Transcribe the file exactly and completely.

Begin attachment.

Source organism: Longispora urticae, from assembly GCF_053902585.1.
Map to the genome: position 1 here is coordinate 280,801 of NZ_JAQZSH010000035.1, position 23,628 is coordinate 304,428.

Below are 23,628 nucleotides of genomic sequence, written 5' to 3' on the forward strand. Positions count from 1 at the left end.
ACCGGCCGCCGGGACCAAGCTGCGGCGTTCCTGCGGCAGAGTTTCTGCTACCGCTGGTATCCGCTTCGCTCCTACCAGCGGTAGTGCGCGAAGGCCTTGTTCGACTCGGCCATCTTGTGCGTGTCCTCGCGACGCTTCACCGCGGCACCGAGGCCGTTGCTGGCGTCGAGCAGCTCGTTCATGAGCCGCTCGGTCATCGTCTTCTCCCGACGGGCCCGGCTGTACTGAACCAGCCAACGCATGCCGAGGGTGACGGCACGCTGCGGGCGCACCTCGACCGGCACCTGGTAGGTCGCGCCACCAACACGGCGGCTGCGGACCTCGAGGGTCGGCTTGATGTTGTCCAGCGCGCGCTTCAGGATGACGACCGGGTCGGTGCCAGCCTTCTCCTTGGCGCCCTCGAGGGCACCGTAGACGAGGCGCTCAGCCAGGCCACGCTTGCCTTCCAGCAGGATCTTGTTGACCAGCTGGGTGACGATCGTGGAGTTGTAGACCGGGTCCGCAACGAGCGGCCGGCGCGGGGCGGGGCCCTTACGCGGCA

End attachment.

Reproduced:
Source organism: Longispora urticae, from assembly GCF_053902585.1.
Map to the genome: position 1 here is coordinate 280,801 of NZ_JAQZSH010000035.1, position 23,628 is coordinate 304,428.

Below are 23,628 nucleotides of genomic sequence, written 5' to 3' on the forward strand. Positions count from 1 at the left end.
ACCGGCCGCCGGGACCAAGCTGCGGCGTTCCTGCGGCAGAGTTTCTGCTACCGCTGGTATCCGCTTCGCTCCTACCAGCGGTAGTGCGCGAAGGCCTTGTTCGACTCGGCCATCTTGTGCGTGTCCTCGCGACGCTTCACCGCGGCACCGAGGCCGTTGCTGGCGTCGAGCAGCTCGTTCATGAGCCGCTCGGTCATCGTCTTCTCCCGACGGGCCCGGCTGTACTGAACCAGCCAACGCATGCCGAGGGTGACGGCACGCTGCGGGCGCACCTCGACCGGCACCTGGTAGGTCGCGCCACCAACACGGCGGCTGCGGACCTCGAGGGTCGGCTTGATGTTGTCCAGCGCGCGCTTCAGGATGACGACCGGGTCGGTGCCAGCCTTCTCCTTGGCGCCCTCGAGGGCACCGTAGACGAGGCGCTCAGCCAGGCCACGCTTGCCTTCCAGCAGGATCTTGTTGACCAGCTGGGTGACGATCGTGGAGTTGTAGACCGGGTCCGCAACGAGCGGCCGGCGCGGGGCGGGGCCCTTACGCGGCA